In spite of the delays from our move to the Eclipse Foundation (and, really, just learning to work together efficiently) we are now in a position to release MicroProfile 1.1, which includes version 1.0 of the Config API, once final IP checks are complete. We also have dates and plans for versions 1.2 and 2.0, though the specs to be included in those versions is yet to be finalized. (Join the discussion!)
Our Eclipse Project Overview shows publicly our target dates for every release. Our plan is to time-box these releases so we will release on (or very near) those dates with whatever specifications have been finalized at the deadline. MicroProfile 1.1 has been slightly delayed from its initial target date since there was so much intellectual property to review and make sure we were legally clear to release.
Eclipse MicroProfile is also much stronger than it was a year ago. There was an expected large buzz at the beginning of the project as blogs were written and waves were made through the TwitterSphere but since then, we’ve been very pleased to welcome new corporate members of Eclipse Microprofile, proudly shown off on the front page of microprofile.io:
All of the work that’s been done and all of the activity that’s still continuing gives us a very strong starting point to take us forward through the second half of 2017 and into 2018…
Where Are We Heading?
Anecdotally, it seems that the pace of change is picking up. The MicroProfile effort has been quite grand in ambition right from the start, with many contributors across the world with differing amounts of other commitments. Bringing together such a diverse range of people has been tricky, at times, but the benefits of such an approach are really coming to fruition.
The specifications being developed for MicroProfile are progressing more quickly now that initial questions have been answered for other projects. Even though Config 1.0 was the only additional spec to make it to MicroProfile 1.1, this increased pace makes me quietly confident that Fault Tolerance, Health Checks, and JWT security will be done and usable shortly afterward.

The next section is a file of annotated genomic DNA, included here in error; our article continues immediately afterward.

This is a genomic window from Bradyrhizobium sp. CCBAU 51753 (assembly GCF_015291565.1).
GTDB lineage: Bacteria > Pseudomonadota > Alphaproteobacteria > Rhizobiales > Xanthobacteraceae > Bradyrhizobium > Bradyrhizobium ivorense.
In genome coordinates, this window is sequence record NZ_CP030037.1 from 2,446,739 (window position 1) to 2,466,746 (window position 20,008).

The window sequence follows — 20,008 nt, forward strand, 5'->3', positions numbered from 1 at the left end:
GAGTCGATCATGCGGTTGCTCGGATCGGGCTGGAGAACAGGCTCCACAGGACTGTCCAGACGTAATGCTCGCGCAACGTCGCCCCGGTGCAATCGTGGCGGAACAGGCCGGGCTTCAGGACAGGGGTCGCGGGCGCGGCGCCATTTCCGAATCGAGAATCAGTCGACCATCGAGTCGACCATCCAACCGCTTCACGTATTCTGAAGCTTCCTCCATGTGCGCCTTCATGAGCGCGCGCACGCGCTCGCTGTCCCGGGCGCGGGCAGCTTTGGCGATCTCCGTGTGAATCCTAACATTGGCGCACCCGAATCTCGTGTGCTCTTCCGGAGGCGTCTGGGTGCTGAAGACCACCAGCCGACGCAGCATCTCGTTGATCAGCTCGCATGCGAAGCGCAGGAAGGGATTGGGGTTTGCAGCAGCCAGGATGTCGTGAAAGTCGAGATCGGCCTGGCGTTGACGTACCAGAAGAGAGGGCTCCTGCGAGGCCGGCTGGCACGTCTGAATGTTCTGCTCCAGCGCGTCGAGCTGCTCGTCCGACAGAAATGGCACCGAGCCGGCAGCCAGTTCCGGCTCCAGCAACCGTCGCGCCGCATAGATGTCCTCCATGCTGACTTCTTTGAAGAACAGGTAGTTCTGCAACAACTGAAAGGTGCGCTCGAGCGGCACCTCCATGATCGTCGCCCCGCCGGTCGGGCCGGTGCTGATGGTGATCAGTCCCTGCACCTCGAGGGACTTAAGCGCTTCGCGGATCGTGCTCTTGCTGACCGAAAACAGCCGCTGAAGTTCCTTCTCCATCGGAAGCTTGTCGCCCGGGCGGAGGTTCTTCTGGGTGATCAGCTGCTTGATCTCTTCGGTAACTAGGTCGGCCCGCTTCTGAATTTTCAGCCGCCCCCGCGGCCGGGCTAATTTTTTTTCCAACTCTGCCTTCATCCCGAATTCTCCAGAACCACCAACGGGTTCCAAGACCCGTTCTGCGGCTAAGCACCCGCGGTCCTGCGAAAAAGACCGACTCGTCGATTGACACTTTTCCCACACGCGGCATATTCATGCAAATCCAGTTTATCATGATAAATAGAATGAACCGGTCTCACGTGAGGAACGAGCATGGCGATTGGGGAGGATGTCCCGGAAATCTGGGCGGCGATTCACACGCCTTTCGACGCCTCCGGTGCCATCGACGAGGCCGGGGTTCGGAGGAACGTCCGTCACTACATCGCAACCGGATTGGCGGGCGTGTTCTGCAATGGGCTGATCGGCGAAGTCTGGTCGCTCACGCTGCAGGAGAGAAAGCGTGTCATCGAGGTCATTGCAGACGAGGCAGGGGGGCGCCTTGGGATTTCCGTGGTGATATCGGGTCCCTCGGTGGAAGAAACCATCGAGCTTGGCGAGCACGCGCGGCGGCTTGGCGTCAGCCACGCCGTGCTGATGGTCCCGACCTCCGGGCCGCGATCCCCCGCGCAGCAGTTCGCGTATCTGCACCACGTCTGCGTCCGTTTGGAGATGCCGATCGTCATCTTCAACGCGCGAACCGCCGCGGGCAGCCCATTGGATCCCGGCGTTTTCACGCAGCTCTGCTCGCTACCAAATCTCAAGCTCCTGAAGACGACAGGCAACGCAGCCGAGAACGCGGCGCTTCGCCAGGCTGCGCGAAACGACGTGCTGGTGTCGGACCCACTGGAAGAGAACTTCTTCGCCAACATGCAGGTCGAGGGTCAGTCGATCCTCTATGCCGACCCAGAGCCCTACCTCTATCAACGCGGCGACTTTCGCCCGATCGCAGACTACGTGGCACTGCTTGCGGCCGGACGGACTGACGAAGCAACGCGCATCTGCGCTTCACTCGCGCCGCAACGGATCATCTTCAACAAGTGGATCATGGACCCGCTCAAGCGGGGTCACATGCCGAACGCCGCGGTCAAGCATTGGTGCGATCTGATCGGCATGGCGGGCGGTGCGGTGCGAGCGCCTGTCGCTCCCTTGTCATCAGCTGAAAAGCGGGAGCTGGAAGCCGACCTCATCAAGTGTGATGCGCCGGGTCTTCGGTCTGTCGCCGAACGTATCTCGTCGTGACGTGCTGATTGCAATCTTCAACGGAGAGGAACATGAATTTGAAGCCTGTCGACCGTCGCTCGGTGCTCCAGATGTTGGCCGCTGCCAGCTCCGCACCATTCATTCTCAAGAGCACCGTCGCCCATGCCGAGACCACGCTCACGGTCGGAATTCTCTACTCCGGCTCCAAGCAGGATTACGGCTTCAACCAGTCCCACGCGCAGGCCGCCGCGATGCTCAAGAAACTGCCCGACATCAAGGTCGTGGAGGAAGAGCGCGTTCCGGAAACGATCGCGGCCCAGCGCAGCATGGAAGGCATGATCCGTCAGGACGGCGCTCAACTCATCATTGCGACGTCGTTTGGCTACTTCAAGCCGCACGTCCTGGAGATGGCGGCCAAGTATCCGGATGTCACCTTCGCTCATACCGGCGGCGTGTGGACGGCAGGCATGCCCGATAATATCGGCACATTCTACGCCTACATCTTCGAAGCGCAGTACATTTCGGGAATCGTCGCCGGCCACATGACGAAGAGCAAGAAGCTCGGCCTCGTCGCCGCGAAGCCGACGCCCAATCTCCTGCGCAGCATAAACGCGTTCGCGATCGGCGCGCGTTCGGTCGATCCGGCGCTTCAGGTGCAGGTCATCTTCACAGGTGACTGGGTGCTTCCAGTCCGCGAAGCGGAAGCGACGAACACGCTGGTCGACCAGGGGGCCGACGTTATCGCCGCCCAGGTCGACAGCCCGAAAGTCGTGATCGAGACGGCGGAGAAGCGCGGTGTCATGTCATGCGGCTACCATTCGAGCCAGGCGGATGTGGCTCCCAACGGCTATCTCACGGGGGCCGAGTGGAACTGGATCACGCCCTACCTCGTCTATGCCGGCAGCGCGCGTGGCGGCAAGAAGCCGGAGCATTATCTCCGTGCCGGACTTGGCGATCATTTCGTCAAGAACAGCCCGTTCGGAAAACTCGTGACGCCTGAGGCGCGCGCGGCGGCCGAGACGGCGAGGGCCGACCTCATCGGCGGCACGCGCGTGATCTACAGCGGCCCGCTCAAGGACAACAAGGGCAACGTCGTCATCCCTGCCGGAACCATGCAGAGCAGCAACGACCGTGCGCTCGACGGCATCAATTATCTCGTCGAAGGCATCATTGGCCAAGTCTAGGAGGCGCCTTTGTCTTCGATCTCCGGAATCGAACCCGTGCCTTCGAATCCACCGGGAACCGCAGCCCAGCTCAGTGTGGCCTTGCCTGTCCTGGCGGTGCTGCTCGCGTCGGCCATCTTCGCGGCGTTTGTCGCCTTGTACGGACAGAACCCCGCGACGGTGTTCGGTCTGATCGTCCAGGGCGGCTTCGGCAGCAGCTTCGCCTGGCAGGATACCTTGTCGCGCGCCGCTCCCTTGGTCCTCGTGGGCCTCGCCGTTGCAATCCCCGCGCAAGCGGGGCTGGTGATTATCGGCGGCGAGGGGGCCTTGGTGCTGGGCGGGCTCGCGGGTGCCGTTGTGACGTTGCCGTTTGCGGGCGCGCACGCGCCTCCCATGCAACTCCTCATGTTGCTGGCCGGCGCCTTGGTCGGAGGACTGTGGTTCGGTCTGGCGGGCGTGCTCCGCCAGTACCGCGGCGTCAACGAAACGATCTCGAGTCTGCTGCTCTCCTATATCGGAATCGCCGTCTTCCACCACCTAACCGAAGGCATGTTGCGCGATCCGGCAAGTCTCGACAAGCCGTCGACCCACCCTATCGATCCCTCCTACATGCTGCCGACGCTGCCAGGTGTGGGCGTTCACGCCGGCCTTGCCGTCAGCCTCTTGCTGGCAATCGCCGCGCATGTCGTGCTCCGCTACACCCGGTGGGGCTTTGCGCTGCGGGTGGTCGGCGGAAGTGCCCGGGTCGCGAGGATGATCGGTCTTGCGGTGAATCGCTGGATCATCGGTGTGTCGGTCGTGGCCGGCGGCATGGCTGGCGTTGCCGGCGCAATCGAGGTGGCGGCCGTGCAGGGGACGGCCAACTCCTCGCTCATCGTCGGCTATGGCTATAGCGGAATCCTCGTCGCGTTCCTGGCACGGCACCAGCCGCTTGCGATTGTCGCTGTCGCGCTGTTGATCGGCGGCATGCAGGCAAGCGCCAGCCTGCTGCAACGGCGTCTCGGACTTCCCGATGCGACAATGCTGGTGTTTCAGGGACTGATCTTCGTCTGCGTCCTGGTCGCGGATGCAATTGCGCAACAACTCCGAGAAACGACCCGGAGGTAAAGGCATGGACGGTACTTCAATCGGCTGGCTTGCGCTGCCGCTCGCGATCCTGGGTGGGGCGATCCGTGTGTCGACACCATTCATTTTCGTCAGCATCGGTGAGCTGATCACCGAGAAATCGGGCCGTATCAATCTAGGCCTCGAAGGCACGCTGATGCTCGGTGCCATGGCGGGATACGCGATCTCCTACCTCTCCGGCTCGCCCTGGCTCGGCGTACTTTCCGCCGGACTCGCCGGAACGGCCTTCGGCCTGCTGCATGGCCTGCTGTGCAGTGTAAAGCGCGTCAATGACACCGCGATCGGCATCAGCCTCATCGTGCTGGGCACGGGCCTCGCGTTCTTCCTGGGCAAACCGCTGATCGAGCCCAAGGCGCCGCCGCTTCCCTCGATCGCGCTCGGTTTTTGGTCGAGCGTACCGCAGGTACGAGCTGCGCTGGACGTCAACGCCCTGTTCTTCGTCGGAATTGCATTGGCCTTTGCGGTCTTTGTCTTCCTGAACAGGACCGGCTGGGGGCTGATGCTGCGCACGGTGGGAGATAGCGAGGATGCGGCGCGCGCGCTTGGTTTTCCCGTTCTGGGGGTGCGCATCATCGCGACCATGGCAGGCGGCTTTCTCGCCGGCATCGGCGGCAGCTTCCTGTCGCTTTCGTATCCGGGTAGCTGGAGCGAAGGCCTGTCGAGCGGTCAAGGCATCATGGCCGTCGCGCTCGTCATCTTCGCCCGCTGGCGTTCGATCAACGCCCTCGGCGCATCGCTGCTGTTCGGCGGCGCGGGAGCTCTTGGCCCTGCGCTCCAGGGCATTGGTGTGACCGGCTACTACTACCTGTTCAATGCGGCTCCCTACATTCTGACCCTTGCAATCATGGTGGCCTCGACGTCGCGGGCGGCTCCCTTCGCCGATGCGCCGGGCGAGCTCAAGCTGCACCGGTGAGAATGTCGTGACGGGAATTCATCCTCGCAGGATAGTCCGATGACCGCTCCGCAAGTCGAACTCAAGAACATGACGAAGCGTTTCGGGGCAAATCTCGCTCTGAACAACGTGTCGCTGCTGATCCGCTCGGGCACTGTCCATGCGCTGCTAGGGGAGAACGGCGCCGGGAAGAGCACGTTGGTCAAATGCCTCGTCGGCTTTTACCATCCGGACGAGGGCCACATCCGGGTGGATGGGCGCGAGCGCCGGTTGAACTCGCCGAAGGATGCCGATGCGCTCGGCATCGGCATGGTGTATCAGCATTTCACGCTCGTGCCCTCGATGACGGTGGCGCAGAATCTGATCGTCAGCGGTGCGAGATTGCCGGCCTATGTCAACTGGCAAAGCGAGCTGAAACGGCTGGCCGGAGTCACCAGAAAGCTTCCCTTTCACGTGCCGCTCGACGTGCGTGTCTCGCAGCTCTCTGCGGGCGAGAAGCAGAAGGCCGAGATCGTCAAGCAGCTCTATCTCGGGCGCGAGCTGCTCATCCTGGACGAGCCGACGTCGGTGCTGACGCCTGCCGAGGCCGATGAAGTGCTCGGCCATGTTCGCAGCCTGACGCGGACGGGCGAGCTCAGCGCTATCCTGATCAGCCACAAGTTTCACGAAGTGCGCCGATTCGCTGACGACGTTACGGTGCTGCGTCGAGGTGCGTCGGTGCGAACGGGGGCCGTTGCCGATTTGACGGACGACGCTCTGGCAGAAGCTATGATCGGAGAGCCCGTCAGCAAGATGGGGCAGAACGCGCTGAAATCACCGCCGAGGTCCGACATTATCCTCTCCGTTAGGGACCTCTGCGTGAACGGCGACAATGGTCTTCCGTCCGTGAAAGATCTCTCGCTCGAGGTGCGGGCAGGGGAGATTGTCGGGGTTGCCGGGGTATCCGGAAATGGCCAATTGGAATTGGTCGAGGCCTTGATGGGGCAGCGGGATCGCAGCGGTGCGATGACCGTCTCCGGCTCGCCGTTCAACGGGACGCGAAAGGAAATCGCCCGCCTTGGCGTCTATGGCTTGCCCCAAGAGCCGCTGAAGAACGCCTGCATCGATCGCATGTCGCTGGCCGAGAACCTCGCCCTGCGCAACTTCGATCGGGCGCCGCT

The technical side of the project is not the only side that has been putting in a lot of effort. Marketing specialists from all participating community members are coming together to discuss branding and a revamped logo for the project that can be truly community-driven. To be a true community effort, there needs to be a consensus from all community members, so everyone who participates in any way is encouraged to make their voice heard and vote on our new logo choice!
Tomitribe, who have generously provided hosting for the MicroProfile website over the past year, is putting a lot of effort into improving the site and helping to document the current projects.
Thanks to everything that’s gone on before, we can see that the pace of development is increasing, there’s more clarity on how to get things done, and how someone new to the project can contribute. We’ve changed from a “proposal approach”, which involved lots of discussion before work began, to a “sandbox approach” which encourages people to get stuck in and write some code to demonstrate their proposal.
As MicroProfile 1.1 is gearing up for release, the community is looking forward to a strong 2017 and a stronger 2018!
Published at DZone with permission of Mike Croft . See the original article here.